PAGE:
Well, here it is - the BBC's ghost story for Christmas, all three hours of it. And, like all things Yuletide, it's under way in November. A three-part modern ghost story set in Yorkshire, Remember Me certainly has the potential to be a classic, if the first episode is any indication. Written by Gwyneth Hughes and directed by Ashley Pearce, the first hour was almost a scene-by-scene lesson in how to put the ambiguity at the heart of a ghost story on screen. Indeed, this is one of the best examples of Gothic drama I've seen in a while, and there's not a castle or frilly white nightie in sight. Though of course, both can be found in Yorkshire...
Spoiler alert, and all that!
Michael Palin demonstrated (as he did years ago in GBH) that he's a very good straight actor. As Tom Parfitt, an 'eighty-something' man living alone and with no living relatives, Palin is playing slightly older. The opening sequence, inter-cutting Tom's staging of a fake fall so he can be taken to a care home with images that recall M.R. James and Japanese/Korean horror, were surprising simply because they worked perfectly. It dispelled my initial fear that this would be a costly misfire, taking a pretentious approach to ghosts, horror etc (something not unheard of in British broadcasting). Instead I got just what I wanted - a well-crafted drama with a supernatural element.
This being part one of three, we are introduced to the major characters, and the supporting cast is impressive to say the least. Mark Addy's put-upon detective sergeant saying Skyping his daughter and grandchild in Australia before blowing his promotion interview counterpointed Tom's radical life change, and raised not dissimilar questions about motive. Meanwhile, we are introduced to care worker Hannah - brilliantly played by Jodie Comer, surely destined for greatness - who has to hold her family together after her father's death.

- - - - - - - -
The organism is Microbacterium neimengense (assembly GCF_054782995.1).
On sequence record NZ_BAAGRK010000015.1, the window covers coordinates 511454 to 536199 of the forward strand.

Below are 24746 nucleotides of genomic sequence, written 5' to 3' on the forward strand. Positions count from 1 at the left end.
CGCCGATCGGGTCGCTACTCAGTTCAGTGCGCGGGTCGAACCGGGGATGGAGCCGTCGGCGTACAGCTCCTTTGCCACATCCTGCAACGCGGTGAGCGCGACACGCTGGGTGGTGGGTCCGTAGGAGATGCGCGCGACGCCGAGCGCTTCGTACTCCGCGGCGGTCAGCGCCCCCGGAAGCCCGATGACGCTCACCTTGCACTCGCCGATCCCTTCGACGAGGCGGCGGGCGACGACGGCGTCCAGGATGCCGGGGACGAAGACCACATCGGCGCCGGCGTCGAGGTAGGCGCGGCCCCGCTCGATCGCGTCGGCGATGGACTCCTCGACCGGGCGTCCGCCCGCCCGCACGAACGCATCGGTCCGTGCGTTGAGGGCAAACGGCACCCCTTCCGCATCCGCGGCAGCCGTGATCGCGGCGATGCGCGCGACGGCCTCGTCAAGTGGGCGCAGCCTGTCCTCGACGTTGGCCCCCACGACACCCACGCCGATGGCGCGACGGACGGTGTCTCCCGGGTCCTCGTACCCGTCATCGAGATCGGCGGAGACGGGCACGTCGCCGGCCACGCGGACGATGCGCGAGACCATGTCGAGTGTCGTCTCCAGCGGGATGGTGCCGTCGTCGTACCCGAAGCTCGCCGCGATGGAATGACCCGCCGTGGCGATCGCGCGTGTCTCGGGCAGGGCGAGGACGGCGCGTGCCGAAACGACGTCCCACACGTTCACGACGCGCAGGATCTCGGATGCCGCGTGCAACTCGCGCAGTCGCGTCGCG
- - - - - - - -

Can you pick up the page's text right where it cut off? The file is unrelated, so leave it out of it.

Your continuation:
Hannah's life is on hold, haunted by a bereavement that has hit her mother (played by Julia Sawalha, a pleasant surprise) very hard. Far from seeming like irrelevant trimmings, these scenes (like those of Mark Addy's decent copper Skyping his only 'close' family in Australia) underline the fact that good ghost stories tend to be rooted in history, and history is often painfully biographical. The sheer abundance of detail in the first episode is so well-handled that it seems quite sedate as to pace. So much is suggested and shown, and we are mercifully spared clunky exposition. Instead much is revealed by chance - a torn photograph, a seashell, and the presence of water where it shouldn't be.
It's also rather beautiful, I'm glad to say. This is the England of the Brontes, after all, and the Romantic sublime is right there, promising strangeness. Tourism for Yorkshire (or whatever the tourist board is called these days) should really have provided out some of the budget. And folklore is in there too, with the much-loved 'Scarborough Fair' featuring in one of many subtle touches of oddness. (No, it's not the Paul Simon tune - possible rights issue?)
I have no idea what's going on, and this is good. I will keep turning over the possibilities in my mind until next Sunday, when I will no doubt be baffled by some more interesting images, and pleased by excellent performances. Unless the whole edifice collapses in the final instalment, Remember Me is a great ghost story. And it's happening now.